The world is a complicated and diverse place. There are no neat categories for everything or everyone. Science can't provide the answers because it discounts time. Current events distort time and are doomed to obsolence. Nostalgia, although popular is mostly a mindless activity. We must not only look into the past but learn and understand it. We live with uncertainty and act on the basis of the best guesswork possible. The changing perspectives of History are the best introduction to practical problems of real life. History teaches students to recognize reality however that may change.
History makes us social, the sharing of ideas and ideals. We form different human groups and each group acts as it does because of these shared beliefs of the past as understood and interpreted by that group. Therefore, we learn not only about the present but the probable future. History can't predict the future. It does offer practical wisdom and teaches us to expect differences and similarities, changes and continuities, probabilities and possibilities ‑ in other words ‑ Life. There are no unchanging truths. All we as humans can do to unravel these mysteries is to continue the unending effort to understand ourselves and others.
Americans are basically an optimistic people. We believe all will come out happy at the end, but History teaches us that there is no "happy ever after". Walter Lippman wrote in 1914: "Modern men are afraid of the past. It is a record of human achievement, but its other face is human defeat." We must learn from our defeats as well as our victories and realize that not all problems have solutions. We must teach our students at a young age to respect facts and be able to distinguish them from conjecture. There is a persistent belief by Americans that what works in the United States will work equally well elsewhere since everyone is basically alike. This is indicative of historical illiteracy. It is necessary to provide our students with an account of the American past that describes where we came from and how we developed our national identity, government, and institutions that explains how we differ from other peoples and they from us, and why and what the consequences of this are. We must emphasize World History as well to underscore just how interdependent we all are. Our planet is growing rapidly smaller. To survive we must appreciate the worth of others. It is no longer possible to ignore the outside world, or worse to let others formulate policy without our knowledge or understanding. We are responsible for this earth and the life, or lack thereof, on it. If we are to leave a positive legacy to our children, we must act rationally on the basis of a strong historical literary and assume our obligations as citizens of a democracy which offers a beacon of hope to the millions who are fighting for that very freedom we take for granted.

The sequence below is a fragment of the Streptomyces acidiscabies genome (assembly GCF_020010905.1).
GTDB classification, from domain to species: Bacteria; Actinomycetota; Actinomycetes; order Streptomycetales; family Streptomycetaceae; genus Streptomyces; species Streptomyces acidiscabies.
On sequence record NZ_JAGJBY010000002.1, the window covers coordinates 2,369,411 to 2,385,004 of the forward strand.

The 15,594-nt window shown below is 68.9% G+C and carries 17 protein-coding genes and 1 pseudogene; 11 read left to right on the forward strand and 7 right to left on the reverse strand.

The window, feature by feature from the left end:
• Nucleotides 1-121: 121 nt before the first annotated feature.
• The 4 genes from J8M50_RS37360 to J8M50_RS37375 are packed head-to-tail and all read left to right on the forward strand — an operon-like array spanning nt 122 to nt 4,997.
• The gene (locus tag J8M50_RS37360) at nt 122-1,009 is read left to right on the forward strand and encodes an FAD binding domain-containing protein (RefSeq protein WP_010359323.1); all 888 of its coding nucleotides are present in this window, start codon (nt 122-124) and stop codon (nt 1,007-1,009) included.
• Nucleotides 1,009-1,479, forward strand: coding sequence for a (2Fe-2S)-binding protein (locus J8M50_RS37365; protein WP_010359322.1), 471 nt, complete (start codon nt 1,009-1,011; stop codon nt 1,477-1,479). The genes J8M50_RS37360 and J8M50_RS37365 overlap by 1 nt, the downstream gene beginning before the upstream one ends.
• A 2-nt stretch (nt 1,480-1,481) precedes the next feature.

Source: Historical Literacy: The Case for History in American Education. Edited by Paul Gagnon and the Bradley Commission on History in Schools. Macmillan Publishing Co., New York. 1989.